Haverfordwest (Welsh Hwlffordd), a parliamentary and municipal borough, seaport, and market-town of Wales, capital of Pembrokeshire, on the river Cleddau, 10 miles NNE. of Milford by rail, and 162 W. of Gloucester. A body of Flemings was settled here by Henry I. in 1107. The 14th-century castle (its keep now the county jail) was erected by the first Earl of Pembroke. There are also remains of a 12th-century Augus-tinian priory. Paper-making is the chief industry. Since 1885 Haverfordwest has been one of the Pembroke boroughs, which return one member. Pop. (1861) 7019 ; (1901) 6007.


Haverhill, an ancient market-town of SW. Suffolk, 18 miles SE. of Cambridge. Pop. of urban district, 4862.


Haverhill, a city of Massachusetts, at the head of navigation on the Merrimac River, 33 miles N. of Boston by rail. The manufacture of boots and shoes employs over 6000 men in 200 factories ; and there are manufactures also of iron, hats, glass, etc. Pop. (1870) 13,092 ; (1900) 37,175.


Hawarden (pron. Harden), a small market-town of Flintshire, North Wales, 7 miles W. of Chester. The church, almost destroyed by fire in 1857, was restored by Sir G. G. Scott. Hawarden Castle, Mr Gladstone's home, dates from 1752. The park contains the ruined circular keep of a 13th-century castle. St Deiniol's Library here was established by Mr Gladstone. Lady Hamilton passed her girlhood at Hawarden. Pop. of parish, 7057.


Hawash, a river of Abyssinia.

Hawes Water

Hawes Water, a Westmorland lake, measuring 2 1/2 miles by 1/2 mile, and 694 feet above sea-level, between Mardale and Bampton.

Hawkes Bay

Hawke's Bay, a provincial district of New Zealand, on the east coast, between Auckland and Wellington. Area, 4765 sq. m.; pop. (1871) 6059; (1901) 35,424. It presents rich alluvial plains and undulating hills, with enormous forests. The bay known as Hawke's Bay was first entered by Captain Cook on 8th October 1769, and was so named after Sir Edward Hawke, then First Lord of the Admiralty. Napier (q.v.) is the port and chief city.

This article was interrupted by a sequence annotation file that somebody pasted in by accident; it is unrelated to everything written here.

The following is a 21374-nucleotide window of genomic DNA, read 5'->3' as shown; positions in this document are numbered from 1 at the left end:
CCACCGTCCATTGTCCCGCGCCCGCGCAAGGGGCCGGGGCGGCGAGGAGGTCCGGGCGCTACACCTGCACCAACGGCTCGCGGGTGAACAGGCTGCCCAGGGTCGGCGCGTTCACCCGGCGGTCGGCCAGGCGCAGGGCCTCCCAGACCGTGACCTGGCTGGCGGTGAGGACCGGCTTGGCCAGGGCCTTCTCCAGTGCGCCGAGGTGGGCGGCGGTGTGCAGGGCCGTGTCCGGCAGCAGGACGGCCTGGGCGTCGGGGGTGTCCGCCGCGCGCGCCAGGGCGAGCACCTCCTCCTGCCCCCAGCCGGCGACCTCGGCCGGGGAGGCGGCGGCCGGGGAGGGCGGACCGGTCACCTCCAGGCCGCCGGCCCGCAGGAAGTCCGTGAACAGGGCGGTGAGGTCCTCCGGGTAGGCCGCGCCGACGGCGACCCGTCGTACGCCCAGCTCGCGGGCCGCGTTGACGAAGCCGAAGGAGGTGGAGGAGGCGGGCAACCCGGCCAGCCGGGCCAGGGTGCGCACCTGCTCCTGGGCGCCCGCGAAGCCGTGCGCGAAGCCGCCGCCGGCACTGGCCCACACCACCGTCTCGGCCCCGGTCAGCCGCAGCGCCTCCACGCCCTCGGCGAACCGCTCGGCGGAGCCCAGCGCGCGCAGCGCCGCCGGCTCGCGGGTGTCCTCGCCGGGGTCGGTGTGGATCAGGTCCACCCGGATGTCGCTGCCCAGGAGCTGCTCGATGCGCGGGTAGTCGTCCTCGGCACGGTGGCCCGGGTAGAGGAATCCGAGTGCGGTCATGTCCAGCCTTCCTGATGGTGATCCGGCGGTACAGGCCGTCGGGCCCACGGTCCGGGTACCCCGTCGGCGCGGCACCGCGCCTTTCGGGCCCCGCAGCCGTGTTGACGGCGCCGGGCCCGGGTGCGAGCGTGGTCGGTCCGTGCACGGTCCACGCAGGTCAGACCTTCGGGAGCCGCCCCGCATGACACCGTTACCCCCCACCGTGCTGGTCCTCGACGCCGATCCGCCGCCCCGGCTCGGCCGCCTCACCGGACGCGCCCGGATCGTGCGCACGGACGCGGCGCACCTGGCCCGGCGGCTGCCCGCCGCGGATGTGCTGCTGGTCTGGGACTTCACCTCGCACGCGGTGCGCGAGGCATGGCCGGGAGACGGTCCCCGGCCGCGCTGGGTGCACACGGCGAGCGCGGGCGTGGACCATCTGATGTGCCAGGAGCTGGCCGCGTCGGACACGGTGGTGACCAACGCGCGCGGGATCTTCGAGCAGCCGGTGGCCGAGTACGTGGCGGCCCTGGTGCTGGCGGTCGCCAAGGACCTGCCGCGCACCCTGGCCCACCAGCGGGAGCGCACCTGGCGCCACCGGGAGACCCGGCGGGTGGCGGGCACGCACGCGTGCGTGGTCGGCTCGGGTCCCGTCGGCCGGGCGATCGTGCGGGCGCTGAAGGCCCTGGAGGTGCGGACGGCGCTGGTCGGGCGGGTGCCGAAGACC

Hawkesbury, a river of New South Wales, rises in the Cullarin Range, and under the names of Wollondilly and Nepean flows NE., then turns as the Hawkesbury SE., and enters the Pacific at Broken Bay, about 20 miles NE. of Sydney. It has a total length of 330 miles, and is navigable for vessels of 100 tons as high as Windsor. It is crossed by a seven-span steel girder bridge (1886-89), 2900 feet long, on the railway which connects Adelaide, Melbourne, Sydney, and Brisbane.


Hawkshead, a town of north Lancashire, 5 miles SW. of Ambleside. Wordsworth was educated at the grammar-school, which was founded by Archbishop Sandys in 1585. Pop. of parish, 638.


Haworth, a moorland town in the West Riding of Yorkshire, 4 miles SSW. of Keighley by a branch-line. The old church has been ruthlessly demolished, but in the churchyard are the graves of Charlotte and Emily Bronte. Pop. 7500.